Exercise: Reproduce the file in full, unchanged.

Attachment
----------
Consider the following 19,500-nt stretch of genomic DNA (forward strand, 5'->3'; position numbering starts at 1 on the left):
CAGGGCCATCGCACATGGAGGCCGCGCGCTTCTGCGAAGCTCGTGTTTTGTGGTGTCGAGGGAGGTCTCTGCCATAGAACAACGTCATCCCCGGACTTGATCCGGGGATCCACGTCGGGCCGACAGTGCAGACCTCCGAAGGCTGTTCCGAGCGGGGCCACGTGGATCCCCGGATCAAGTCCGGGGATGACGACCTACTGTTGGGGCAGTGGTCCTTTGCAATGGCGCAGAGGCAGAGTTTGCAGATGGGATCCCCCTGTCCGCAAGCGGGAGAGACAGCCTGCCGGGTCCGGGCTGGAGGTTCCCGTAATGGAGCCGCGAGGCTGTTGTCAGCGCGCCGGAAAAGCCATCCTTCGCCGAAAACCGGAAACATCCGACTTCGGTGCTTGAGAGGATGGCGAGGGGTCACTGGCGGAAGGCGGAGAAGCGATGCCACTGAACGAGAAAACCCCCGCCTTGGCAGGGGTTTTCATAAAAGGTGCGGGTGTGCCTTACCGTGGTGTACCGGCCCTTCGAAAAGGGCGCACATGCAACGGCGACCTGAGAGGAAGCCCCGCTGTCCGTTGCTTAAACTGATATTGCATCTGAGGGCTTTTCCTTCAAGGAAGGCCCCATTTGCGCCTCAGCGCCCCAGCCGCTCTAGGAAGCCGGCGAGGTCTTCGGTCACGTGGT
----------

Consider the following 19,500-nt stretch of genomic DNA (forward strand, 5'->3'; position numbering starts at 1 on the left):
CAGGGCCATCGCACATGGAGGCCGCGCGCTTCTGCGAAGCTCGTGTTTTGTGGTGTCGAGGGAGGTCTCTGCCATAGAACAACGTCATCCCCGGACTTGATCCGGGGATCCACGTCGGGCCGACAGTGCAGACCTCCGAAGGCTGTTCCGAGCGGGGCCACGTGGATCCCCGGATCAAGTCCGGGGATGACGACCTACTGTTGGGGCAGTGGTCCTTTGCAATGGCGCAGAGGCAGAGTTTGCAGATGGGATCCCCCTGTCCGCAAGCGGGAGAGACAGCCTGCCGGGTCCGGGCTGGAGGTTCCCGTAATGGAGCCGCGAGGCTGTTGTCAGCGCGCCGGAAAAGCCATCCTTCGCCGAAAACCGGAAACATCCGACTTCGGTGCTTGAGAGGATGGCGAGGGGTCACTGGCGGAAGGCGGAGAAGCGATGCCACTGAACGAGAAAACCCCCGCCTTGGCAGGGGTTTTCATAAAAGGTGCGGGTGTGCCTTACCGTGGTGTACCGGCCCTTCGAAAAGGGCGCACATGCAACGGCGACCTGAGAGGAAGCCCCGCTGTCCGTTGCTTAAACTGATATTGCATCTGAGGGCTTTTCCTTCAAGGAAGGCCCCATTTGCGCCTCAGCGCCCCAGCCGCTCTAGGAAGCCGGCGAGGTCTTCGGTCACGTGGT